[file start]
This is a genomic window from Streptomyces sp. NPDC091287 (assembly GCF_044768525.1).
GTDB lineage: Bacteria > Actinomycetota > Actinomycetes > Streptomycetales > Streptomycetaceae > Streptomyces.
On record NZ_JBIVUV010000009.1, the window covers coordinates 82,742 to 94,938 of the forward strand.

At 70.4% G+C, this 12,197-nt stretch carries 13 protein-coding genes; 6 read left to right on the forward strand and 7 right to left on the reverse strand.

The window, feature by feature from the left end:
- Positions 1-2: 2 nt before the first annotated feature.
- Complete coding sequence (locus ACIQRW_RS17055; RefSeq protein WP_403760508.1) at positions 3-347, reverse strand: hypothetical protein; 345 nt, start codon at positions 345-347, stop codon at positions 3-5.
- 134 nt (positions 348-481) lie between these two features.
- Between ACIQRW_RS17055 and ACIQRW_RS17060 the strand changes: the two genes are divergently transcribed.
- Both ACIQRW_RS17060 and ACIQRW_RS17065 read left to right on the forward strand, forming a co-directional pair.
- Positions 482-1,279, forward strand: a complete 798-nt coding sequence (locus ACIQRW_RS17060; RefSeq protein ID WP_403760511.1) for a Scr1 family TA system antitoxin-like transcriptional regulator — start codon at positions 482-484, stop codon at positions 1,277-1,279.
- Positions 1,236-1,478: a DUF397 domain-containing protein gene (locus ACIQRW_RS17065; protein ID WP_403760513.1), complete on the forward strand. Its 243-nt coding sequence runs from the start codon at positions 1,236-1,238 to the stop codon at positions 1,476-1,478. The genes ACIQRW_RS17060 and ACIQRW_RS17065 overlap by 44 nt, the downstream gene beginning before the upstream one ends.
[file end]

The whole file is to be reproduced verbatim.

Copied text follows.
This is a genomic window from Streptomyces sp. NPDC091287 (assembly GCF_044768525.1).
GTDB lineage: Bacteria > Actinomycetota > Actinomycetes > Streptomycetales > Streptomycetaceae > Streptomyces.
On record NZ_JBIVUV010000009.1, the window covers coordinates 82,742 to 94,938 of the forward strand.

At 70.4% G+C, this 12,197-nt stretch carries 13 protein-coding genes; 6 read left to right on the forward strand and 7 right to left on the reverse strand.

The window, feature by feature from the left end:
- Positions 1-2: 2 nt before the first annotated feature.
- Complete coding sequence (locus ACIQRW_RS17055; RefSeq protein WP_403760508.1) at positions 3-347, reverse strand: hypothetical protein; 345 nt, start codon at positions 345-347, stop codon at positions 3-5.
- 134 nt (positions 348-481) lie between these two features.
- Between ACIQRW_RS17055 and ACIQRW_RS17060 the strand changes: the two genes are divergently transcribed.
- Both ACIQRW_RS17060 and ACIQRW_RS17065 read left to right on the forward strand, forming a co-directional pair.
- Positions 482-1,279, forward strand: a complete 798-nt coding sequence (locus ACIQRW_RS17060; RefSeq protein ID WP_403760511.1) for a Scr1 family TA system antitoxin-like transcriptional regulator — start codon at positions 482-484, stop codon at positions 1,277-1,279.
- Positions 1,236-1,478: a DUF397 domain-containing protein gene (locus ACIQRW_RS17065; protein ID WP_403760513.1), complete on the forward strand. Its 243-nt coding sequence runs from the start codon at positions 1,236-1,238 to the stop codon at positions 1,476-1,478. The genes ACIQRW_RS17060 and ACIQRW_RS17065 overlap by 44 nt, the downstream gene beginning before the upstream one ends.